|Consulate Review: Vancouver, Canada
Review Topic: K1 Visa
|Review Date :
||January 29, 2007
|Embassy Review :
||First of all, a note about staying in Vancouver. We thought we'd be genius and stay on the outskirts of downtown to save some money on our hotel. Well, save money on the hotel, we did. But the money we saved we spent on taxis TO downtown. So my recommendation, find a downtown hotel, spend a little more money. You can walk to the medical, the interview, the fun touristy area, the beach, the park, the aquarium, and pretty much anything you'd really want to do. If we would have stayed in a downtown hotel, the only time we would have had to get at taxi was to get out to the airport. Also, be warned, there is a really bad part of town just outside of downtown, so if you don't know the area and are driving yourself, be very careful.
Alright, enough of that, onto the medical.
Craig had his medical with Dr. Ian Morgan at Woking Medical Services in Vancouver. The building is on one of the main stretches downtown, and the address is very visable, although there isn't really much of sign that lets you know who's office it is. We got there a little before 6:30, walked up to the door, a man was waiting to let people in. He let us in and asked us, "What doctor are you here to see?" We replied with Dr. Morgan's name, and the guard said that was the password and told us to take the elevator up to the second floor. It opens onto a pretty sizable waiting room (with pink faux leather couches). In one corner of the room is the sign for Woking and a receptionist, Laura. Pretty much the nicest woman ever.
You walk up to her, hand over your passport, immunization records, etc. and she hands back two pieces of paper work and tells you to bring them back up when you are done. The order in which you finish the paper work is the order that you get your exam finished. Craig finished his fourth, so he took it up to her, and she gave him a slip with a 4 on it. By the time Craig had finished his paperwork, about 20 other people had shown up for their exam. I think they went all the way up to number 20, so get there early!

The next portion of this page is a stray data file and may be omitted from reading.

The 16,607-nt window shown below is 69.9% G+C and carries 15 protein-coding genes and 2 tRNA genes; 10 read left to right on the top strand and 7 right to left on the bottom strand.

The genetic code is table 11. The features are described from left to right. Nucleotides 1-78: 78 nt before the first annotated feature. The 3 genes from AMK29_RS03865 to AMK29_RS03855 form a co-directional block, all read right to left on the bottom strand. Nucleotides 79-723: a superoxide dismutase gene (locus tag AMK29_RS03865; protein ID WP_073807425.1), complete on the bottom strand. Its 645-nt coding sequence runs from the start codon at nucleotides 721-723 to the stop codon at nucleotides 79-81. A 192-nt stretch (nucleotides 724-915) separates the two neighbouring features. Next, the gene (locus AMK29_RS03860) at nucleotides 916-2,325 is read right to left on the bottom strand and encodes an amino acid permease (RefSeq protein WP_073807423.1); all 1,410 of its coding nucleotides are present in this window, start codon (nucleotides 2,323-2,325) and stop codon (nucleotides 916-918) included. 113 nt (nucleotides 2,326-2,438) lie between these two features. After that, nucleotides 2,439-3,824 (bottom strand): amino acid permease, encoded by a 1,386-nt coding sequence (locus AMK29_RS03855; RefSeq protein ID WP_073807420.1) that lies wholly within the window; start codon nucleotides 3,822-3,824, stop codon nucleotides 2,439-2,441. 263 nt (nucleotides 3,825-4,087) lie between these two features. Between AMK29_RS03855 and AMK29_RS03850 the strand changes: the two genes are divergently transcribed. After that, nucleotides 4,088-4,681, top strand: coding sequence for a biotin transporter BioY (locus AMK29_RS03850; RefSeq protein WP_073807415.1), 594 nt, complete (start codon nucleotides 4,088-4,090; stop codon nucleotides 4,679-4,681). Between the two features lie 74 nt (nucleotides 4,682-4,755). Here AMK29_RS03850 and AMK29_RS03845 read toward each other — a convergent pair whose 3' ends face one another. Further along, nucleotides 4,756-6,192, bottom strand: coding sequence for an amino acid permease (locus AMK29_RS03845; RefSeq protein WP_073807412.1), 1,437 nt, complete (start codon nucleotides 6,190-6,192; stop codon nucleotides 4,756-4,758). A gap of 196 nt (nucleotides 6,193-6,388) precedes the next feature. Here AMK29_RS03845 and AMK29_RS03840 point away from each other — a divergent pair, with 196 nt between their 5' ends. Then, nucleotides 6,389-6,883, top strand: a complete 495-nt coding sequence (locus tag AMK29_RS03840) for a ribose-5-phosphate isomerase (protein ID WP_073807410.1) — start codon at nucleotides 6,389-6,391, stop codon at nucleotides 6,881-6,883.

After he got the paper they told him that after 6:45 he could go over to the building next door (you walk through indoors) to get bloodwork done. You walk over to the next building, and there is another waiting room. When the bloodwork place opens at 7, they'll call a group of numbers. They started with 1-4. So those people went in, took them all of 5 minutes to do everyone, and then we were told to go back to the pink faux leather waiting room for x-ray. A few minutes passed, someone walked out of the door for x-ray and called numbers 1-6, that took maybe....10 minutes. Then we were told to sit and wait for the exam. They called one by one. Craig went in, and I swear the exam was maybe 5 minutes. He said Dr. Morgan had him strip down to his boxers, listened to his heart and his lungs, and that was it. Craig said Dr. Morgan was so incredibly nice that he wished he could be him family doctor. Oh...and I think Dr. Morgan looks like Gene Hackman. tongue.gif
So, we were out of there by 7:45. We went and got some breakfast. Spent some time doing the touristy thing in Gastown (yay cheesy souvenir shops). We walked by the building on our way to the beach at 1pm, and the #20 was JUST coming out of the building, so I stress, get there EARLY! We came back to the building at 2 to pick up the results. It took them until 2:30ish to get them ready. But we picked them up and were good to go.
Soooo, onto the interview.
Our appointment was for 10:00am, so we didn't get there until 9:45 or so. The bulding is unmarked really, so make sure you know the exact address. The Consulate part is a small side entrance. You walk into the door, and there is a tiny (I'm talking 5x5) area to do security. There were two women there one checked the interview letter and our passports, and checked Craig's name off a list, and the other asked us to empty our pockets, take off belts and jackets, and hand her our paperwork. We took in two large accordion folders, one binder, and a photo album. I had a small wristlet purse with me. They seemed fine with all of this, although they looked through every opening of the accordion folders. We then walked through the metal detector. Collect your things (don't put everything back on, you have to go through security again!). You then go up a set of stairs to the elevator where you meet a guard. He was so funny and nice. Talking about how much fun we are going to have being married and how he can't wait to see us smile when we come back down from the interview.